FIG. 2 is a top view of a nozzle member showing the various indentations, slots and orifices.
FIG. 3 is a partial view in perspective of a section of a nozzle, showing the slots, orifices and arcuate indentations; and
FIG. 4 is a view in perspective of the top and bottom headers connected to the top and bottom nozzles.
Referring now to the drawings in detail, a coated or imprinted web 11 is conducted through a drying chamber 12, going in wet at one end and out dry at the other. The chamber 12 is provided with at least one, and preferably two bottom headers 13 for conducting air under pressure, and distributing it uniformly to a plurality of transverse hollow bars having a generally rectangular configuration and defining nozzles 14.
There is also provided, a corresponding opposite top header 15, and preferably a pair. The number of headers 13, 15 depends on the width of the web 11 and the velocity of the return air to be achieved. These top headers 15, also conduct air under pressure, and distribute it uniformly to another set of transverse hollow bars defining top nozzles 14. The nozzles 15 of the top headers 15 and the nozzles 14 of the bottom headers are not arranged in vertical registration with each other, but are in fact offset from each other, or arranged in staggered relation so that the bottom nozzles 14 are not directly opposite the top nozzles 14. That is to day, the center of each nozzle 14 is in registration with the center of the space between the opposite nozzle 14.
The nozzles 14 have side walls 16, 16 arranged in parallelism with each other. The distance between the side wall 16 of an adjacent nozzle must not be so great as to allow the air stream filaments to escape from under the web 11 too easily, for if this occurs, the web will not be adequately supported and the sinusoidal course pursued by the web will flatten and permit the web surface to drag on the nozzles 14; also, in such a case, the air stream filaments from the top nozzles 14 will not be unbalanced, and the sinuosity of the web will fail. The best relation of the size of space between side walls 16 of adjacent nozzles 14 has been found to be approximately 0.29 to 0.375 of the distance between the side walls 16 of the interior of each nozzle 14.
In order to attain a sinusoidal web course, the face or end wall 18 of each nozzle 14 must be convex. On this face, near to the side walls 16, generally rectangular indentations 19 are formed, commencing with their shallowest portion 20 toward the center of the end wall 18, and their deepest portion 21, toward the side wall 16. Each indentation 19 terminates in a generally rectangular slot 22. The slots 22 are spaced inwardly from the side walls 16, and are spaced apart from each other a distance equal to their width, although this spacing is not critical. Near the opposite edge of the convex end wall 18, corresponding indentations 23 are found commencing with their shallowest portion 24, toward the center of the end wall 18 and with their deepest part 25 toward the other side wall 16. Likewise, each indentation 23 terminates in a generally rectangular slot 22. The indentations 19 have an airfoil (convex) configuration to initiate the Coanda Effect. This is a vital aspect of the present invention.
The slots 22 are arranged in staggered opposition to the slots 26, and the air discharged from these form air stream filaments which cover the face 18 of the nozzle according to the Coanda Effect. On both sides of a line defining the center of the face, a line of orifices 27 are provided. The orifices 27 are never located close to the discharge orifice of any slots 22, 26 so as not to interfere with the Coanda Effect. In between each of the slots 22, 26, other orifices 28 are located, to provide air jets to complete a balanced air cushion for the web. Since the nozzles 14 on the top 15 and bottom 13 headers are staggered, a sinusoidal course for the moving web is accomplished.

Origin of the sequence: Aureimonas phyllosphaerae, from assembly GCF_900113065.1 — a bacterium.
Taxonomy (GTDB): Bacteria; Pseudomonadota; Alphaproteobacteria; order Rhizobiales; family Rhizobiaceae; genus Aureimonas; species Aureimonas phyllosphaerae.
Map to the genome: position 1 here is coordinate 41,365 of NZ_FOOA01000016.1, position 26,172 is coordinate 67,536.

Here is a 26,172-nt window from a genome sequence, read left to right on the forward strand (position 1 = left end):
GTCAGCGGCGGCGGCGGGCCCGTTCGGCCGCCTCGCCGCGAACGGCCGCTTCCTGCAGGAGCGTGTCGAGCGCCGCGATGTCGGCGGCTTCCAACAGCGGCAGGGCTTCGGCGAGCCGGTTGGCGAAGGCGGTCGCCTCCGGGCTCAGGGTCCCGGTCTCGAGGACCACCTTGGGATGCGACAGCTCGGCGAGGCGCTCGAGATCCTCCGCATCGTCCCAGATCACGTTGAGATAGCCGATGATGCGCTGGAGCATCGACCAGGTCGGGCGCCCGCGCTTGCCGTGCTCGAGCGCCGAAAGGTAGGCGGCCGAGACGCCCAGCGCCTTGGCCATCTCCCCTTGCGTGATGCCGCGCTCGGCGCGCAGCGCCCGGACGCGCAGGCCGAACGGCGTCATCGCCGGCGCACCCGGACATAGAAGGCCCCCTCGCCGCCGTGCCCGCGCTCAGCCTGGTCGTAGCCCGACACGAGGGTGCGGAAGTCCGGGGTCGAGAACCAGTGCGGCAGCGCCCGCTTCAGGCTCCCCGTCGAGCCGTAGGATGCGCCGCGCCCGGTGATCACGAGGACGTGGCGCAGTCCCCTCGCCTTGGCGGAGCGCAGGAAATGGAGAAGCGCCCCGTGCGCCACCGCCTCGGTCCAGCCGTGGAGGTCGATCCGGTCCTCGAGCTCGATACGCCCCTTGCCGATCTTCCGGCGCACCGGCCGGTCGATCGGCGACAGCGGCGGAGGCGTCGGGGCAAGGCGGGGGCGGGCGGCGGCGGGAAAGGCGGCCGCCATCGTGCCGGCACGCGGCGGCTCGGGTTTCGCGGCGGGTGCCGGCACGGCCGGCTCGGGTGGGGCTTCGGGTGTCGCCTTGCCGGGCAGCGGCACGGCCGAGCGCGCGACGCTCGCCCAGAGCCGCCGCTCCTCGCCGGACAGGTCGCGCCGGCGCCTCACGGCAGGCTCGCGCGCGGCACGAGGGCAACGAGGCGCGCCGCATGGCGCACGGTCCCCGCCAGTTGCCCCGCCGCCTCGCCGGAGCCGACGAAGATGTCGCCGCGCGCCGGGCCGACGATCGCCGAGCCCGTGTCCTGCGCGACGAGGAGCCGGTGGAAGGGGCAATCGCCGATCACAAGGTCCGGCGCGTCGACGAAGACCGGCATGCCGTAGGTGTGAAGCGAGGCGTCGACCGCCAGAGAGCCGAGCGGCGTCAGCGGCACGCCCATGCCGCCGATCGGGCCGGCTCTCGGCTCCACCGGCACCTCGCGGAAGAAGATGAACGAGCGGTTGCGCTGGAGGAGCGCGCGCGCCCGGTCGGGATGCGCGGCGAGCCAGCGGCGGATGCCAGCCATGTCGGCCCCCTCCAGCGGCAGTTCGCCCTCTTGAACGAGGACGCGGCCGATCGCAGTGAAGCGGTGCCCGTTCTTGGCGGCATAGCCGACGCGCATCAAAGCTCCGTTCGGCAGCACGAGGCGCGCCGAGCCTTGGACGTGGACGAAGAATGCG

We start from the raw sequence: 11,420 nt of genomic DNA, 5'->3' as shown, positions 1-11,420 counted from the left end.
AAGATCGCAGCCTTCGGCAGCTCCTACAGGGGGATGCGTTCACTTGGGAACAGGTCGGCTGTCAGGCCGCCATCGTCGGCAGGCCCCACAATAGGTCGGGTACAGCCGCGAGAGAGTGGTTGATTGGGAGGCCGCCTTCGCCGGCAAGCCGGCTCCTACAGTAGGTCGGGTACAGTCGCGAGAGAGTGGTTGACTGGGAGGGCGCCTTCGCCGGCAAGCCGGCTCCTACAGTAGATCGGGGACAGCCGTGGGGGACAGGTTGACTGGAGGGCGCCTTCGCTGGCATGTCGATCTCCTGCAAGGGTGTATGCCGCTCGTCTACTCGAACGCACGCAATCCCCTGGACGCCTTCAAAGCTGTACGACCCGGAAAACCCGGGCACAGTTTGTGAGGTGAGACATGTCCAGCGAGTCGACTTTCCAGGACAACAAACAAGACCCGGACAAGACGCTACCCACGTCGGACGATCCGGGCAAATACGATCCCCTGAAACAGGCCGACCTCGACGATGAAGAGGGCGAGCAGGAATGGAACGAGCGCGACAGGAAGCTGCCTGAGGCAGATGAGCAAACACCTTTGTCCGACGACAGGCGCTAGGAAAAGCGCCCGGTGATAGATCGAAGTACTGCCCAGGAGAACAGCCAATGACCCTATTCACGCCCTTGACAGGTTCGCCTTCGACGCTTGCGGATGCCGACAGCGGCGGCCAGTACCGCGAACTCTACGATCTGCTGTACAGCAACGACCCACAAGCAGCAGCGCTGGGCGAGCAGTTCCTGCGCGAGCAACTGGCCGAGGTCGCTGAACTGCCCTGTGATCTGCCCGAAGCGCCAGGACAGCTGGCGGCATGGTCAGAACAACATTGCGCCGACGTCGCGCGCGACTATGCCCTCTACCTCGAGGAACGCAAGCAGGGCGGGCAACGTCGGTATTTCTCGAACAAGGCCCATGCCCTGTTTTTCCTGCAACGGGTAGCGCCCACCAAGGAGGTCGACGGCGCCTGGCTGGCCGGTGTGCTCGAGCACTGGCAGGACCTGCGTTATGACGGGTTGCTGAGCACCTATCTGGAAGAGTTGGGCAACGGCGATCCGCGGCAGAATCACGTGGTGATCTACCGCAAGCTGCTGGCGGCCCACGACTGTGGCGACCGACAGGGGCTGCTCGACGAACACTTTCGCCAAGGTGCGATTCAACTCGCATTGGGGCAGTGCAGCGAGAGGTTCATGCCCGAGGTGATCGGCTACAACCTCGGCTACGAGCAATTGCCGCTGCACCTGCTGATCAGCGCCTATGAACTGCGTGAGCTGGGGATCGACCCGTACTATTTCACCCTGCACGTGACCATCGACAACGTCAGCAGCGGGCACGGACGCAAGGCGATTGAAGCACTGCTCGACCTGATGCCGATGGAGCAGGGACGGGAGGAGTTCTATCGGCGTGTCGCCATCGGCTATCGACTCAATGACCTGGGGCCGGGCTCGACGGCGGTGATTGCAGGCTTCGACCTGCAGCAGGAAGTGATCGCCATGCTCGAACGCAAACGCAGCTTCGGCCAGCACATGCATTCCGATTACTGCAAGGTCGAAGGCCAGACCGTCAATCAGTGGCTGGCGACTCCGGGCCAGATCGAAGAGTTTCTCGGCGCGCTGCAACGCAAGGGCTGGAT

The space 17 between the adjacent top nozzles, and the spaces 17 between the bottom nozzles critically regulates the air cushion to keep the web on its sinuous course, and to prevent fluttering.
Some typical dimension show the preferred embodiment construction. Typically the convex end wall or face 18 may be 5/32 to 7/32 inch higher at the center for a 6 inches distance between the side walls 16 on a radius of approximately 18 to 28 inches. The orifices 27, 28 may be approximately 5/32 to 5/16 inch in diameter for effective lifting of the web 11 and adequate heat transfer.
The laminar flow of air stream filaments over the face 18 of the nozzle is known in the industry as the "Coanda Effect". The combination of laminar flow (Coanda Effect) and jet discharge through the orifices 27, 28 accomplishes the sinusoidal course of the web which is a characteristic of the present invention that imparts stability to the movement of the web through the chamber 12. It is noted that orifices 27 are arranged in two rows on either side of the center line of the face 18 and are staggered with relation to each other; but nevertheless are displaced from the indentations 19, in order that the Coanda Effect shall not be impaired.
At least one fan 29 is provided for pressurizing the headers 13, 15. The rate of air velocity discharge from the slots 22, 26 and the orifices 27, 28 may be approximately 5,000 to 22,000 feet per minute. This precise velocity can be empirically determined with relation to the rate of movement of the web 11 through the chamber 12, the character and width of the web 11, the character of the coating, the temperature of the air, by trial and observation, and no precise velocity can be prescribed for any particular operation.
In FIG. 1, the rollers 30, 30 constituting feed rollers for delivering the web 11 to the chamber 12. The roller 31 represents a dye transfer roller or coating roller for imparting a coat of an ink design transfer to the web. The roller 32 represents a take-up roller for rolling up the web 11 after it issues from the chamber 12.
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|U.S. Classification||226/7, 242/615.11, 34/643, 226/196.1|
|International Classification||F26B13/20, B65H23/24|
|Cooperative Classification||B65H2406/112, F26B13/104, B65H23/24|
|European Classification||F26B13/10B4, B65H23/24|